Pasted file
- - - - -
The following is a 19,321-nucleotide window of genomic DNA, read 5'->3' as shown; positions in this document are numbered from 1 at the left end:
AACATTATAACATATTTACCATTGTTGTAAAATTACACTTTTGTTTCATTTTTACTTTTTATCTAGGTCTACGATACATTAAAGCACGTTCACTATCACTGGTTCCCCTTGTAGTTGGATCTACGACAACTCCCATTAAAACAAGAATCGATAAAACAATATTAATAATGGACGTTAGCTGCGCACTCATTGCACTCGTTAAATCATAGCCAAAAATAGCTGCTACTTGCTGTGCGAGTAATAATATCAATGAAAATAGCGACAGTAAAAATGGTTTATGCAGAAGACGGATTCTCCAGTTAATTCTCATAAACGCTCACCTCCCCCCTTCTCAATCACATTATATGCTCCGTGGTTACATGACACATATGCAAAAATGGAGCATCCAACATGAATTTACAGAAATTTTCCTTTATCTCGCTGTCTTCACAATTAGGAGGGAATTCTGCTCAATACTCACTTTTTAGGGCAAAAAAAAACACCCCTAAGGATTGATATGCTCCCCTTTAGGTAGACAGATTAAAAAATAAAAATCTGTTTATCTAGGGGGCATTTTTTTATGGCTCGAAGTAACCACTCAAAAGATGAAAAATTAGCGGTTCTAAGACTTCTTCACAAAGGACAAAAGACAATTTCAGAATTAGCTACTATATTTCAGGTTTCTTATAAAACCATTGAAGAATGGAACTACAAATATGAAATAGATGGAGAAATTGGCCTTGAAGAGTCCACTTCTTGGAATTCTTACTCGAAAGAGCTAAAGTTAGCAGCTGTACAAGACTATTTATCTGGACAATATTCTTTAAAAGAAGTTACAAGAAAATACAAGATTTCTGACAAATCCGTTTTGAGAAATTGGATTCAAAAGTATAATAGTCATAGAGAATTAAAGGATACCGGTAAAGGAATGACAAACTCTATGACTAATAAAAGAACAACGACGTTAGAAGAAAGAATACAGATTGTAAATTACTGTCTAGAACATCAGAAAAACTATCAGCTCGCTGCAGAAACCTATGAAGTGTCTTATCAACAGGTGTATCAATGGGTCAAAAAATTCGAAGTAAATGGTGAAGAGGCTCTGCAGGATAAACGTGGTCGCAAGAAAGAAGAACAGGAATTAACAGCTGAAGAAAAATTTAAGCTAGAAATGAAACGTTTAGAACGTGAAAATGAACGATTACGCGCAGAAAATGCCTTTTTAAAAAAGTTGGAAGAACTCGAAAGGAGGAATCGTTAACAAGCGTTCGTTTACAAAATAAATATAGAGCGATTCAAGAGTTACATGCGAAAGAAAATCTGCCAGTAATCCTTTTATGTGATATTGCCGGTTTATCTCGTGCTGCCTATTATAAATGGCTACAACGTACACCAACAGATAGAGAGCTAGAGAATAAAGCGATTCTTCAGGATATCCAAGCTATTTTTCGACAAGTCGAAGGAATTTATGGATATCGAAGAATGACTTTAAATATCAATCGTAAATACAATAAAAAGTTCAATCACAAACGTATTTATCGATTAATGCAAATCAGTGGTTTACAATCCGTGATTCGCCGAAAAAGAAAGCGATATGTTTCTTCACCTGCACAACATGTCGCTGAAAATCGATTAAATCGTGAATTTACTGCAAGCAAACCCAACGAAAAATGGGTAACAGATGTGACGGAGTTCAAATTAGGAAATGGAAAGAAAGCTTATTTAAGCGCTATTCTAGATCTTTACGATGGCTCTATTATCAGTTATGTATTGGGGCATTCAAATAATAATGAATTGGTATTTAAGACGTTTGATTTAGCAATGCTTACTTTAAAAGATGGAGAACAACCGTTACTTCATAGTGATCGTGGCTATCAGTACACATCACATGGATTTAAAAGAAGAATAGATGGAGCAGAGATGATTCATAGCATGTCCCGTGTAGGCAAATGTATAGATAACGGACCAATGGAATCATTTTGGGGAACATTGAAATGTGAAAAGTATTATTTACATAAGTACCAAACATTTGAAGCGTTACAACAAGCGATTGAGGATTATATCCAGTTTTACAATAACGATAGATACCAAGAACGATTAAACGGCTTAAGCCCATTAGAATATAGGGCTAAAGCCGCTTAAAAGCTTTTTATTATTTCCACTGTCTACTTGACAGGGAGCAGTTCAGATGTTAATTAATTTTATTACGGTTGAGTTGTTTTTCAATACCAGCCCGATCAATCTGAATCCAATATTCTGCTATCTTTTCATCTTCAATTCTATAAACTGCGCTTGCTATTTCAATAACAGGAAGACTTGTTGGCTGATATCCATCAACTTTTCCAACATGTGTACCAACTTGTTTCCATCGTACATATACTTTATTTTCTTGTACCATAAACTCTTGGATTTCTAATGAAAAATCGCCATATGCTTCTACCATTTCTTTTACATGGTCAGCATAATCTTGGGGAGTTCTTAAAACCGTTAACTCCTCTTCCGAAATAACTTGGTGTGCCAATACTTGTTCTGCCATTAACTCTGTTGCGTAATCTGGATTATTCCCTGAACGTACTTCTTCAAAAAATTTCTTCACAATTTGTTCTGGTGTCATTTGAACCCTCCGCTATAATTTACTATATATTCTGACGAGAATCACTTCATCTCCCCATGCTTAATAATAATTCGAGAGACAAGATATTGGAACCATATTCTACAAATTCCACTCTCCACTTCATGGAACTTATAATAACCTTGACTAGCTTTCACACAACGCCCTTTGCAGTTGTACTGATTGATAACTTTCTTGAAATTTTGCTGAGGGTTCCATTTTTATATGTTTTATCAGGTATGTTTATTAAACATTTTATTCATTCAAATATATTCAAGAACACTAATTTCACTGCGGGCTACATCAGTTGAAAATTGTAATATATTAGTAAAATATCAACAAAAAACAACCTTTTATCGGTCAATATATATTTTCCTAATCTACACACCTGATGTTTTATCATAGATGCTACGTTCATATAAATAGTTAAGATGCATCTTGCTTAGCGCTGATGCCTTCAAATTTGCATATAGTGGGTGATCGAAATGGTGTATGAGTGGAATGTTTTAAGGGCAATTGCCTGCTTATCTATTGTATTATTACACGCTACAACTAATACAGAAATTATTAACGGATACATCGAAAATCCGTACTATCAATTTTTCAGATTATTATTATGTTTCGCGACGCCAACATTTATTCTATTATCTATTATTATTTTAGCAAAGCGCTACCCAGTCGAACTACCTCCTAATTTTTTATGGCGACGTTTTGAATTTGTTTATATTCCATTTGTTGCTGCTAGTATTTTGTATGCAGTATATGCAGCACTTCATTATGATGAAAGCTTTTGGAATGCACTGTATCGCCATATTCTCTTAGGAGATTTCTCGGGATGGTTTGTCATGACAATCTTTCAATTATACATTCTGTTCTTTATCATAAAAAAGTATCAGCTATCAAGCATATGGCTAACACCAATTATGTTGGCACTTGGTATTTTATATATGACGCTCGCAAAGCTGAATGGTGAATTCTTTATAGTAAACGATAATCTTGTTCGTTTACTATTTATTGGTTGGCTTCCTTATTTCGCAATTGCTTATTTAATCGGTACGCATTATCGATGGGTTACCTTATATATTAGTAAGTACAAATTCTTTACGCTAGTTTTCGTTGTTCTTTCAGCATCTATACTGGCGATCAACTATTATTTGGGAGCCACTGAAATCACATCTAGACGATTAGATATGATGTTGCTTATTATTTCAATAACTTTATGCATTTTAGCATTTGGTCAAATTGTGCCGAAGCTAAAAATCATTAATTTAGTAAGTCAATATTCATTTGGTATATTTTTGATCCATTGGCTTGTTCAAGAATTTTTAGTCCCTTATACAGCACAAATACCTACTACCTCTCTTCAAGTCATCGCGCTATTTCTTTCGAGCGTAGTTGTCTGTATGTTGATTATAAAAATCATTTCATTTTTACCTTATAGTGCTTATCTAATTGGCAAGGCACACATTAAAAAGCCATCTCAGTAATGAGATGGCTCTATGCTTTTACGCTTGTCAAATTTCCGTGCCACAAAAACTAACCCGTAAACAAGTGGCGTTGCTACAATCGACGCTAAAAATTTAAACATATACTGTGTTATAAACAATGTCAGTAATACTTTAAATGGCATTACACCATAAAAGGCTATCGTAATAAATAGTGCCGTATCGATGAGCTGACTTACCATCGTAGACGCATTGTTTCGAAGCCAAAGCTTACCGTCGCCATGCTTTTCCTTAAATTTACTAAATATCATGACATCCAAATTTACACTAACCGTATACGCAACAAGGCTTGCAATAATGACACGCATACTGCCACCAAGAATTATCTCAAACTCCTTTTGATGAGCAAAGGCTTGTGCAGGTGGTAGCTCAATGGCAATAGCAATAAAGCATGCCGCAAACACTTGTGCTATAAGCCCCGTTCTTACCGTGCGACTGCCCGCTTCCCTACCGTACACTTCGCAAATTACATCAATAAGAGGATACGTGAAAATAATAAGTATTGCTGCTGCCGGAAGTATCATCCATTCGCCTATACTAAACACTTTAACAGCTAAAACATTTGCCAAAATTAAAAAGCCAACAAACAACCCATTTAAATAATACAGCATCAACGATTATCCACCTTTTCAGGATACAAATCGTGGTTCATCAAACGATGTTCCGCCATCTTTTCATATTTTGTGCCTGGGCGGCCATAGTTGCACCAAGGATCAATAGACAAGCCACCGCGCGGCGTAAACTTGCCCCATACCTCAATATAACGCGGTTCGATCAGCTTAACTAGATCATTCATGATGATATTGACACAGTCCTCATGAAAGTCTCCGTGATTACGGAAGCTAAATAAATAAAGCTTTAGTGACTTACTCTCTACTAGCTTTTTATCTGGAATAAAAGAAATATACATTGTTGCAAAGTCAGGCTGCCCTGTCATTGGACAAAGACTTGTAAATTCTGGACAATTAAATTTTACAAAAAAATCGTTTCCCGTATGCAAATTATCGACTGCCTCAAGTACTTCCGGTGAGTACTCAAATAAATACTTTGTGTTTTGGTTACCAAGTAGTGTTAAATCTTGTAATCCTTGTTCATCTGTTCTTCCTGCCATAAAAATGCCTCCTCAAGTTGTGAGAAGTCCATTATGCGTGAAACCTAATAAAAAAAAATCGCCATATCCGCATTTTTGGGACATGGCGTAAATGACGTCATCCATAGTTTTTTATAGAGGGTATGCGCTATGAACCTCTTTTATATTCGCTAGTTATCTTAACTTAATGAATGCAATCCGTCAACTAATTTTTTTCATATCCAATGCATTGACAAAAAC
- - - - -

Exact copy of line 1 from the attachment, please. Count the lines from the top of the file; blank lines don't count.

The following is a 19,321-nucleotide window of genomic DNA, read 5'->3' as shown; positions in this document are numbered from 1 at the left end: